The Netherlands distinguishes itself abroad in the field of design. This may also have something to do with the favourable design climate that the Dutch government has been creating since the end of eighties. This has also contributed to the brand Dutch Design being mentioned suddenly during the nineties. This is also due to the successes achieved domestically and abroad by Droog Design, Marcel Wanders, the fashion designers Victor and Rolf and the Design Academy Eindhoven. Droog Design has grown from a platform for innovative design to an international pioneering position. Marcel Wanders became one on the international stars of the past ten years and is compared with, for example, Philippe Starck. Victor and Rolf launched themselves in the world of high fashion. At present these designers are working hard to convert their fame into commercially well-run operations that distribute their products visibly, accessible and affordably. In addition a parallel movement that produces exclusive and expensive products developed in the past three years. This is an interesting project the results of which are now still being bought by collectors and museums. Over time we will know what the contribution of this movement is to a larger consumer market. Design and Government is interested in products that not only show an improvement in materials, technique and functionality, but especially have a relationship to the multicultural society with various identities and faiths. In addition attention is given to products attending to durability and the environment. Furthermore design may perform a communication role in the public space.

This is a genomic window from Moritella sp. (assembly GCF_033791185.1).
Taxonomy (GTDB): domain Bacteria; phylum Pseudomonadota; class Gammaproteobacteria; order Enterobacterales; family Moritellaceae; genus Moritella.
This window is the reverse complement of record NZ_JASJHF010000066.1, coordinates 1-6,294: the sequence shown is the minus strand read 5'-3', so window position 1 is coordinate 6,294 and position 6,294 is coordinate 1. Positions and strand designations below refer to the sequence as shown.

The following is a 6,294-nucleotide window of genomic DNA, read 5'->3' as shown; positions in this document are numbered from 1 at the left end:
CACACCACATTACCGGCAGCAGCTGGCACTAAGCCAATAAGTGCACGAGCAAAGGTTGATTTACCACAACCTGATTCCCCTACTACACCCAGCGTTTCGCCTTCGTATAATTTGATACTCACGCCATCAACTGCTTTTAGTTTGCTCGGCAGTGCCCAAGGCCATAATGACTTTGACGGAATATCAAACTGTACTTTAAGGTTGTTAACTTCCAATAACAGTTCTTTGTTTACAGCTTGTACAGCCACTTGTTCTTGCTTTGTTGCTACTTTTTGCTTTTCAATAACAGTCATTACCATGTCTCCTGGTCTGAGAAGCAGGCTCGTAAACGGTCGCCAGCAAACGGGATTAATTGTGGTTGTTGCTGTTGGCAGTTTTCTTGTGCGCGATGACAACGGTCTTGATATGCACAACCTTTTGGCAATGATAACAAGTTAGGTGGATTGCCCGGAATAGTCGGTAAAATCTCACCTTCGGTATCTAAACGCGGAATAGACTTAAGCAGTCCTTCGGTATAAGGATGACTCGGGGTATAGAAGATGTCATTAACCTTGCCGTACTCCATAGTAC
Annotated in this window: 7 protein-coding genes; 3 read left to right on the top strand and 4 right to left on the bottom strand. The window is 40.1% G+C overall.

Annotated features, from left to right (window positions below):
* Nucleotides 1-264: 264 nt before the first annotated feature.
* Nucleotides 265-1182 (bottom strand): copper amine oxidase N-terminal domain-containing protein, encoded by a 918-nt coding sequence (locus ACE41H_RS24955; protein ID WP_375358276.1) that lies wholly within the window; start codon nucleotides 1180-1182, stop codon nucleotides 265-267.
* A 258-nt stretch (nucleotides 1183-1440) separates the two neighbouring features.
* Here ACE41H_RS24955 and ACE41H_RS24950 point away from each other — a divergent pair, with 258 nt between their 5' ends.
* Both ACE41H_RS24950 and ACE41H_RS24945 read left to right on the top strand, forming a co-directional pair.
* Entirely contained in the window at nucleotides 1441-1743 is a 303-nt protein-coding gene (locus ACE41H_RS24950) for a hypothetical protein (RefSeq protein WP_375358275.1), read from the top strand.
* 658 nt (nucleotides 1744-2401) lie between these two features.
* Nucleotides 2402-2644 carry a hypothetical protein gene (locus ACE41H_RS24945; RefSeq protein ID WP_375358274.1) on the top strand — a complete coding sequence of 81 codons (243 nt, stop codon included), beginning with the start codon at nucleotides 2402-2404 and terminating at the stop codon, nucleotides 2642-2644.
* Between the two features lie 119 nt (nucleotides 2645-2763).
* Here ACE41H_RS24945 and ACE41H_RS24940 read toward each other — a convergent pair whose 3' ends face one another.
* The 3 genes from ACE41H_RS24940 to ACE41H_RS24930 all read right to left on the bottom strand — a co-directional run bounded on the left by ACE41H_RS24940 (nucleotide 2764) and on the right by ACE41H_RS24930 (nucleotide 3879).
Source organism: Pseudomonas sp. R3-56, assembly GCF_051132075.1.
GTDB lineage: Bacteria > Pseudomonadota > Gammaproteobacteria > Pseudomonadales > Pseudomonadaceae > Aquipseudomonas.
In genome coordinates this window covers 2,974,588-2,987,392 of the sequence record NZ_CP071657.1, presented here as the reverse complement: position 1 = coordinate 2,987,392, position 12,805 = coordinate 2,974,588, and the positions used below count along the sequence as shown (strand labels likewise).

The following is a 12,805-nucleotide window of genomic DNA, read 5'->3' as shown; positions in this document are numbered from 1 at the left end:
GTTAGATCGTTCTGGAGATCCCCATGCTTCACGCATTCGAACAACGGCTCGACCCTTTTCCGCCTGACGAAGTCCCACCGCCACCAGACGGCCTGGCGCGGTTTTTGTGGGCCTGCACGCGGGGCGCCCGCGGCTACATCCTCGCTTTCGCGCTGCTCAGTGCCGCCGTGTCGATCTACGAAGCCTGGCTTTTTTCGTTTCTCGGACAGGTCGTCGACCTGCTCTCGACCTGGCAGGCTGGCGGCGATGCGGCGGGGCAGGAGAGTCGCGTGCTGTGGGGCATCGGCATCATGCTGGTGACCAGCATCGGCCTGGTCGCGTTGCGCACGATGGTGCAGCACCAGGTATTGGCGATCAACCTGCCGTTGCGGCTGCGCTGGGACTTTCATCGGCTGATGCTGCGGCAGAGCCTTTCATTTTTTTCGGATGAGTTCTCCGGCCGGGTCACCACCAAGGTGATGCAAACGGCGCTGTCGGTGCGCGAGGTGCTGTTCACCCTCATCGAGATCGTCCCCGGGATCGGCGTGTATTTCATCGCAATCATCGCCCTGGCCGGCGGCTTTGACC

Design and Government and architecture
The influence of government on the design of the world we live in is greater than many would suspect. This is mostly expressed in our built-up environment, where government is involved directly or indirectly to the extent of seventy per cent. What would The Netherlands be without its Royal Palace, the Rijksmuseum and the Central Station in Amsterdam, the municipal museum Den Haag, the museum Kröller-Müller, the ministry of VROM, the Den Haag City Hall and the architectural institute in Rotterdam? And so one may continue, bearing in mind that all government buildings such as ministries, city halls, court buildings and also -in the past- government services such as the Dutch PTT and energy undertakings were effected on government instructions. In addition, government also finances the building and exploitation of many public buildings such as hospitals, theatres, museums and old-age homes. In addition as direct principal at national, provincial and municipal levels, government, as legislator and regulator, also puts an important stamp on the sphere of the national economy.
A recent development in architecture is that in the field of city branding cities increasingly desire to profile themselves by means of spectacular architectural projects. The main idea here is that architecture is hot and gives a positive and creative emanation that has a good influence on the comfort and the economic, cultural and social climate of the city. However, the need and wants of the urban society should be established, with ongoing understanding on the basis of the time we live in.